By Alex Rankin, Senior Visitor Assistant
It’s a question that often gets asked by visitors – what does the ‘M’ stand for? Many people think it stands for ‘museum’, which would certainly make sense, but the answer actually lies in the building’s history.
Back in the 50’s and 60’s, the harbour area around M Shed was a working dock. Boats would come in from all over to deliver goods such as newspapers, oranges and barrels of Guinness. These were then stored in warehouses ready for transportation. To keep things simple, the buildings were named alphabetically. As a former warehouse, the museum was called M Shed. The adjoining workshop and collections store is L Shed.
Bristol Museum & Art Gallery
If you ever happen to look up at the museum from across Queens Road, you’ll notice three female figures gazing down. These mysterious maidens are known as The Three Arts; Architecture, Painting and Sculpture. Each figure is defined by the objects they hold; Architecture studies a plan while resting her arm on a model temple; Painting holds a palette and Sculpture; a mallet, while looking at a damaged statuette. They were modelled by Edward Bramwell and carved on site by Bristol sculptor, William John Smith, so he must have a head for heights! Smith was also responsible for carving the Atlantes figures in the front hall and the lions perched on the staircase in the rear hall.
The Red Lodge Museum
If you visit The Red Lodge Museum this year, you will notice
that the garden is now open to the public. When the Red Lodge was first built, it’s thought that gardens spread all the way down the hill to the Great House (on the site of the Colston Hall). Following a restoration in the 1980’s, the present garden was redesigned in an Elizabethan knot style, to suggest how it might have looked when the house was built. The design was taken from the plasterwork on the ceiling of the master bedroom, which also offers a great view of the garden itself.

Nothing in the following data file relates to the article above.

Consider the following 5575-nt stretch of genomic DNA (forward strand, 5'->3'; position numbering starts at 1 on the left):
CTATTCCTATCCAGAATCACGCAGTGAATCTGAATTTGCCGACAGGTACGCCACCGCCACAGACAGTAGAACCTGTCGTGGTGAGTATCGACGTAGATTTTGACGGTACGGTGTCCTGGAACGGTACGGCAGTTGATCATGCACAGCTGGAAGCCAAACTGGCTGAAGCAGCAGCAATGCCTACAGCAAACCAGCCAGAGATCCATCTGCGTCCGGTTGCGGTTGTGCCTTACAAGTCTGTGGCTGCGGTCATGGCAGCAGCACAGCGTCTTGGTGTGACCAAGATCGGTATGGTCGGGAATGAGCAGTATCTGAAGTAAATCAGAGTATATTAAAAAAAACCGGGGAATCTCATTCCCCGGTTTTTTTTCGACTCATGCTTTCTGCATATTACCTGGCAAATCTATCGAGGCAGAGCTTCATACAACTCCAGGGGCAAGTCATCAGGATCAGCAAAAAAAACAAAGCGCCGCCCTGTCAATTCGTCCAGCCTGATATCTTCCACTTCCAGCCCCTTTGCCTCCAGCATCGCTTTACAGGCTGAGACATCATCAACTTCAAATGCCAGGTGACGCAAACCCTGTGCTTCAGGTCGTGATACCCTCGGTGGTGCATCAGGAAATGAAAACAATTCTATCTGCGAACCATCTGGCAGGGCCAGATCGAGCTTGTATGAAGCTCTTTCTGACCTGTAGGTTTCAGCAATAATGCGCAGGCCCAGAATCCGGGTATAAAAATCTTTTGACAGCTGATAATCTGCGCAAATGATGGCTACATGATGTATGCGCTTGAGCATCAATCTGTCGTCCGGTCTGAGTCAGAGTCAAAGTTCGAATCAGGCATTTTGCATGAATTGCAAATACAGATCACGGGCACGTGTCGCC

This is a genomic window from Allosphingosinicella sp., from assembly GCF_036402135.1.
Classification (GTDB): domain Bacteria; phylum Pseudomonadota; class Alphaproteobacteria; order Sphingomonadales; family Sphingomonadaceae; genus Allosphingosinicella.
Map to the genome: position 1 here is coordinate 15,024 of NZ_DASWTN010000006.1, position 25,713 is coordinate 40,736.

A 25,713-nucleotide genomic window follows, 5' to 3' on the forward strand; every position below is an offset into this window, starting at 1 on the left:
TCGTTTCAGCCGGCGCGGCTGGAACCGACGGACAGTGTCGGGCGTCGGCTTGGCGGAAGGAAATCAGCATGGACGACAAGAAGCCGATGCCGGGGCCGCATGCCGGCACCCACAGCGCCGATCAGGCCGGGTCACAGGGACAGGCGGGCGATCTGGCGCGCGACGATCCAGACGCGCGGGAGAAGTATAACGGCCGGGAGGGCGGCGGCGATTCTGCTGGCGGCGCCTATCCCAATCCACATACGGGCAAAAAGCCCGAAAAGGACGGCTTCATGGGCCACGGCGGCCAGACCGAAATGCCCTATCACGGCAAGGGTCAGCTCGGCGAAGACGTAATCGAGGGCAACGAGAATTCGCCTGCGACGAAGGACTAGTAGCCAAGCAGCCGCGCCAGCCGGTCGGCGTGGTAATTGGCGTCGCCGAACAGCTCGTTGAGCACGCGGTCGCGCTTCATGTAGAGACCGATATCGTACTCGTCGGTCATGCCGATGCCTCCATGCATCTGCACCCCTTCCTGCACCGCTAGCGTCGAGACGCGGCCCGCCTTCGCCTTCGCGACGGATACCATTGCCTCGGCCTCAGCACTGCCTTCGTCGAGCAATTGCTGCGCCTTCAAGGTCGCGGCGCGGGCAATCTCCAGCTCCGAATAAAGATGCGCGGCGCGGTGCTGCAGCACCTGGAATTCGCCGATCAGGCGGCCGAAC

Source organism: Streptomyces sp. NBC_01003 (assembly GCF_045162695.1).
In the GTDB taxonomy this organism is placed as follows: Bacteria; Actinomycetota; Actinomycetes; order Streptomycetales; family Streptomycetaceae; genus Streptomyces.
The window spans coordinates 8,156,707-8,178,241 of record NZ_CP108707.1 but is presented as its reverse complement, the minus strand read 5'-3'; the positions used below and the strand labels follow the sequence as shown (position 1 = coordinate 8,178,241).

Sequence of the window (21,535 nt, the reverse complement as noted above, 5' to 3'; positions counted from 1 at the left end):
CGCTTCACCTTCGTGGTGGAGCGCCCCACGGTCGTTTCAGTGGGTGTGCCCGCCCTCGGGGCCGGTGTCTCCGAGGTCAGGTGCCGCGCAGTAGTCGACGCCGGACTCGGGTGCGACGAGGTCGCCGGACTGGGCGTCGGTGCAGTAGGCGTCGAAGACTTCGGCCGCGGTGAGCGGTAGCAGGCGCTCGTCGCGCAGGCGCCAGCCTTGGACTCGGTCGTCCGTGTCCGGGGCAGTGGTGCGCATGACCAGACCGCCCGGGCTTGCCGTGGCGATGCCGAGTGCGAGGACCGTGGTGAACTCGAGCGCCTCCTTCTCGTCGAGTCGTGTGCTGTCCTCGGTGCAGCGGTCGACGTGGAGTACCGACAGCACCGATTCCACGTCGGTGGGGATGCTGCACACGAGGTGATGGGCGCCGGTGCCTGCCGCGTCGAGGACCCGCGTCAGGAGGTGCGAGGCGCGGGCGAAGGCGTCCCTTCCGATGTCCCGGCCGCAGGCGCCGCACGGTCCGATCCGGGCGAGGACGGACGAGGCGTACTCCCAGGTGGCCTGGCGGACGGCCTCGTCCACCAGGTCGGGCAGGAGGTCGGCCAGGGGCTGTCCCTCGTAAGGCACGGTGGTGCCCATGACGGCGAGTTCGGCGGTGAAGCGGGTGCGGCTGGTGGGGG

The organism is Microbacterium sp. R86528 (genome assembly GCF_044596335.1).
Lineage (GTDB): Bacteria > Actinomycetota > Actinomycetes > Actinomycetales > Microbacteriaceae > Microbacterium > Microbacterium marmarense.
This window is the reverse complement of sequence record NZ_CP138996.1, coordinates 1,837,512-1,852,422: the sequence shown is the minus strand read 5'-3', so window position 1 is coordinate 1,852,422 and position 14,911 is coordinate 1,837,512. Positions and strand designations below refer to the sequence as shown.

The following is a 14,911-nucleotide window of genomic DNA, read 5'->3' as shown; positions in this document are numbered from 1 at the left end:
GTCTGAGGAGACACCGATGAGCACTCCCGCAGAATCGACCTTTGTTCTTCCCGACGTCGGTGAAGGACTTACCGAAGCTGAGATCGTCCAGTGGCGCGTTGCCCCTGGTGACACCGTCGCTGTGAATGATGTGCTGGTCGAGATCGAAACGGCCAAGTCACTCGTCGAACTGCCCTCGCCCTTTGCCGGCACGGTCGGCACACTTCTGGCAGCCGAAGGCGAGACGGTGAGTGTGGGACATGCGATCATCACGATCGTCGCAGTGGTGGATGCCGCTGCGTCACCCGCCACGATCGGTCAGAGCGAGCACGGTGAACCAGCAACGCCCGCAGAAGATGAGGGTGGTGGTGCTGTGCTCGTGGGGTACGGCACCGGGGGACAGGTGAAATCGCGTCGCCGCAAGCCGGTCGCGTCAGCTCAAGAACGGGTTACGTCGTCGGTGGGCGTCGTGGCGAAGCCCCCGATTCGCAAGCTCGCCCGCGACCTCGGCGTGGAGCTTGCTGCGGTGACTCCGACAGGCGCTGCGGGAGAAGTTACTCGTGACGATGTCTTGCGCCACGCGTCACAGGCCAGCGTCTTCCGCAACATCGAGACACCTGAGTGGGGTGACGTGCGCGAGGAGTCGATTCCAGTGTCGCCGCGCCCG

The Georgian House Museum
If you head down the stairs towards the kitchen, you’ll come across John Pinney’s plunge pool. Pinney was a firm believer in the health fad of the 18th century, cold water bathing. Water was probably taken from wells in the street in order to fill the pool, although it’s not known how often it was refreshed. Pinney took cold baths before he went to Nevis, and may have continued the habit in the Caribbean (though perhaps not as cold as in England), then had a plunge pool built in his new house. Cold water bathing was believed to cure many complaints, from cancer to depression, and to keep the person fit and healthy. Pinney may have been right about the good effects of a daily cold bath, as he lived to be 78.
Blaise Castle House Museum
When Blaise Castle House was built in the 1790’s, the Harford family employed Humphrey Repton, a reputed landscaper, to redesign the estate. He was a leading figure in the Picturesque style of landscaping, which was thought to use nature as an inspiration. Repton drew up detailed drawings of his designs along with notes on the effect he hoped to create for visitors to the estate. These are all contained in a red book, which until recently, was on display in the History Room at Blaise. Following a refit, it’s now available to view in our online collections database.